• Supporting education and awareness-raising about the impacts of lead on scavenging birds to help reduce wildlife exposure to lead
  • Report preparation and ongoing research on the impact of lead contamination in Hawks, Eagles, Turkey Vultures and Common Ravens in Oregon

Natural History: California Condor

Name: California Condor

Scientific Name: Gymnogyps californianus

Conservation Status: Critically Endangered

Habitat:  Historically, California Condors occupied a wide variety of habitats including grasslands, forests, desert rimrock, and coastal beaches. 

Food: Obligate carrion-eaters. Condors feed primarily on large mammal carcasses, including cattle and sea lions, though smaller mammal carrion is also an important part of their diet, and occasional feeding on the remains of both reptiles and birds has been documented. 

Nest Type: Cliff ledges, caves or large crevices, or hollows in large diameter tree snags.  California Condor pairs often maintain more than one nest site within their territory and they will alternate between these nests year to year. They typically nest every other year, though occasionally will reproduce annually.

Behavior: California Condors maintain strong pair bonds, both socially and sexually, throughout their lives. Same-sex partnerships or chick-rearing trios have also been documented. They are territorial at the nest, but feed communally at carcasses according to a strict social hierarchy. In their search for food, they may fly up to 150 miles per day.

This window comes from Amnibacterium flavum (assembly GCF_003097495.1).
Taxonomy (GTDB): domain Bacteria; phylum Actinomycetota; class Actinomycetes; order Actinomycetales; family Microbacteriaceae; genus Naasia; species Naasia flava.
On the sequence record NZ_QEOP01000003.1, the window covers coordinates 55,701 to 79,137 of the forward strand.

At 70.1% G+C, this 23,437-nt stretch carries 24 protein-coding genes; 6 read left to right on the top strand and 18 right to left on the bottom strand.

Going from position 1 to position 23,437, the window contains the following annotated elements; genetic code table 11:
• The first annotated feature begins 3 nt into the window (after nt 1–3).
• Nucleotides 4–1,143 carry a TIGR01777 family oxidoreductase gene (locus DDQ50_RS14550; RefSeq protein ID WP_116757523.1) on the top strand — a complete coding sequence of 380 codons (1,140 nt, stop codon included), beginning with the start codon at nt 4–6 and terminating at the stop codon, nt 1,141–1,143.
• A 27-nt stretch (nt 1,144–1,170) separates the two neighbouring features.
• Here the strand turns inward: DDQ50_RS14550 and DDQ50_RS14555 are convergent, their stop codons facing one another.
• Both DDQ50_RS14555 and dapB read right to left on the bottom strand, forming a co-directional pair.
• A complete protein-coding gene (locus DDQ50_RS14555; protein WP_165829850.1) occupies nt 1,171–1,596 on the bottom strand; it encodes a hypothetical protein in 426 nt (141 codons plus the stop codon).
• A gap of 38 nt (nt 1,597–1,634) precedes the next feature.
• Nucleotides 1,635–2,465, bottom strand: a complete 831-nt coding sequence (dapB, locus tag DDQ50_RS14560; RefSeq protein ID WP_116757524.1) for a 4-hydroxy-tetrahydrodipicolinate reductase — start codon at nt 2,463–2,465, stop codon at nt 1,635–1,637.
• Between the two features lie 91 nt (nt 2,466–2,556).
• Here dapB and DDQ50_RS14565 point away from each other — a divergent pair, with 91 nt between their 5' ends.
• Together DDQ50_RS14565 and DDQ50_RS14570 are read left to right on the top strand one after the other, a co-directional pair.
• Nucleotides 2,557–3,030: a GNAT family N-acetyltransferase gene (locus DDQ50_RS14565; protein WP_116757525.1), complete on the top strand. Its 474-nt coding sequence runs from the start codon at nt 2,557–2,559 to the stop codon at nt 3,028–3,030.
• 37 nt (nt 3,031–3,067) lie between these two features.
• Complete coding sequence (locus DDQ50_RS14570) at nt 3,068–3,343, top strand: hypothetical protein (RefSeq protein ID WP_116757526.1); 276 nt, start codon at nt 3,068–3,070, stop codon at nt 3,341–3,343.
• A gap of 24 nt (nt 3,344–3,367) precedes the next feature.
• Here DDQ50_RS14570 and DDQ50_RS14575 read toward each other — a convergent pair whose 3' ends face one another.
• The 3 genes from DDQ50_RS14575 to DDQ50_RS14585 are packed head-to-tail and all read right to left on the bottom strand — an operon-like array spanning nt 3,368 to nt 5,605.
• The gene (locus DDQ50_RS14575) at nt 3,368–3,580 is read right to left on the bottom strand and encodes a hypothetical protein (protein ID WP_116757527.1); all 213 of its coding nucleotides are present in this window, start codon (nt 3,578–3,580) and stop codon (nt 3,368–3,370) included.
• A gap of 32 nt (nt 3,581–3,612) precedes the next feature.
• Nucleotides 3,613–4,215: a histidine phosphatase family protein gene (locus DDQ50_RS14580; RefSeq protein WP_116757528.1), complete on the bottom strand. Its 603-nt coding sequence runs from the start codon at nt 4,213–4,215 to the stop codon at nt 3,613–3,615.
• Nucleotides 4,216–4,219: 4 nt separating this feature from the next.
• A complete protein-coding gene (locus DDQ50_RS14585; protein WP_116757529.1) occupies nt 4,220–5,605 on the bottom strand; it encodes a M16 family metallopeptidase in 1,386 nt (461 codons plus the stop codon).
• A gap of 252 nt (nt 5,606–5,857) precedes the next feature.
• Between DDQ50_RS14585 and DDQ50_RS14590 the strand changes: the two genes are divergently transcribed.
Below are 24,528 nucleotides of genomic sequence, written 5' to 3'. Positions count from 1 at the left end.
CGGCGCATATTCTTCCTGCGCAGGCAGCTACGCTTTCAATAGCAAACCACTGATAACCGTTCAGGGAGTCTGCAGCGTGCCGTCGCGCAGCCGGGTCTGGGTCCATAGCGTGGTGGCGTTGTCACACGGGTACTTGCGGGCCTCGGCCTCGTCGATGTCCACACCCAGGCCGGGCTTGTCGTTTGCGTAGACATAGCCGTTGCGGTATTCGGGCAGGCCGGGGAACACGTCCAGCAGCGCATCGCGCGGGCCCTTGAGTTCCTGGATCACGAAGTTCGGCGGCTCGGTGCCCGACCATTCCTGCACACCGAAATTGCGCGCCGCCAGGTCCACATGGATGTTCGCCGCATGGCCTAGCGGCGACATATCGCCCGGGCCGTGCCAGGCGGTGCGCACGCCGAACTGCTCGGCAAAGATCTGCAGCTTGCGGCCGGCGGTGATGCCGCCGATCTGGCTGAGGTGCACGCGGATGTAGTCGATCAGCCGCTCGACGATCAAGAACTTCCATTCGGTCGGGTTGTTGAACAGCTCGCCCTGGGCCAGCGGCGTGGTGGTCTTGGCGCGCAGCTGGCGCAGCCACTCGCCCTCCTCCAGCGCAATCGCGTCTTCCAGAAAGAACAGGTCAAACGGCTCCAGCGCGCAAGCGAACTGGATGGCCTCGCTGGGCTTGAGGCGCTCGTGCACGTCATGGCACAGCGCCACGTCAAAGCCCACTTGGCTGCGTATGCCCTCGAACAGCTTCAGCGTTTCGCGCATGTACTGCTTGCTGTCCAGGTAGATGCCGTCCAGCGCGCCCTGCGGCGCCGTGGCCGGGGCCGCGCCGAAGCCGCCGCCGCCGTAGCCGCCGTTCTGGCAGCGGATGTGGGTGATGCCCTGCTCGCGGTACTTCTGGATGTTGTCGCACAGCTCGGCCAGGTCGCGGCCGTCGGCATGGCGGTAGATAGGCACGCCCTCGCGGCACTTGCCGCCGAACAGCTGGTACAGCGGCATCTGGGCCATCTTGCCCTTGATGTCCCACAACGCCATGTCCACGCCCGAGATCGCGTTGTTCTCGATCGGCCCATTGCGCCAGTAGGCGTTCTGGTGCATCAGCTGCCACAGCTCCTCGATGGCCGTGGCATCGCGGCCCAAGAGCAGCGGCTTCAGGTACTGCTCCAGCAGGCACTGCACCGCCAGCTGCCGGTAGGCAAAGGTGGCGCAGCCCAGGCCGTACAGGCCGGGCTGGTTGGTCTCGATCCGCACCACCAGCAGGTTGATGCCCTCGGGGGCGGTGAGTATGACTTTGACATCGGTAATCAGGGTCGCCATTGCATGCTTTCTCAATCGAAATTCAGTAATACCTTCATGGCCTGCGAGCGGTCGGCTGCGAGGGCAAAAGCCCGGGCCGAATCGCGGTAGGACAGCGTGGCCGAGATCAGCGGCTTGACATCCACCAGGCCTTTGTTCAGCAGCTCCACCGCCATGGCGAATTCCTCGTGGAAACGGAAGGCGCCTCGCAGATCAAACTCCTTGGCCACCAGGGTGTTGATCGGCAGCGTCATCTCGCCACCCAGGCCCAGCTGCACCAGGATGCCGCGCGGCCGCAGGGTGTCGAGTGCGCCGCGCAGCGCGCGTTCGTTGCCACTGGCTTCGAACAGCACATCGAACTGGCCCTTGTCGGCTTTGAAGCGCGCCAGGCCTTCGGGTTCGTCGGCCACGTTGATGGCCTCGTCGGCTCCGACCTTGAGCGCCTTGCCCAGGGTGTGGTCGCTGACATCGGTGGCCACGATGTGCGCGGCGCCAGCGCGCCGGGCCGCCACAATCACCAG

Description: A giant vulture with a wingspan of about 9.5 feet and a mass of up to 26 pounds.  The adult’s naked head and neck are a colorful palate of yellow, orange and red hues.  Immature California Condors have dark heads and necks, and don’t reach maturity for 6-8 years. A collar of feathers around a condor’s neck can be raised for warmth in cold weather. In flight, California Condors show long, triangular white wing patches on dark wings.

Fun Facts!

  • Today there are approximately 561 California Condors in the world, nearly 350 of those free-flying. That’s an impressive increase from a low of 23 free-flying birds in 1982.
  • Bird Alliance of Oregon’s first president, William Finley, led an expedition to California in 1906 that provided the first photos documenting condor chick development and getting the plight of this bird into the national consciousness.
  • Condors lack a syrinx (a bird’s voice box), so their vocalizations are limited to occasional grunts and hisses.
  • Scientists have documented rare occasions of parthenogenesis (birth from an unfertilized egg) in California Condors in captivity!
  • Because of ongoing threats on the landscape, the average life expectancy of a free-flying California Condor is far below the potential life span for this species, estimated to be at least 60 years. Lead toxicity is the primary threat to condor recovery, which results from birds feeding on carcasses and gut piles laden with lead ammunition. Let’s get the lead out!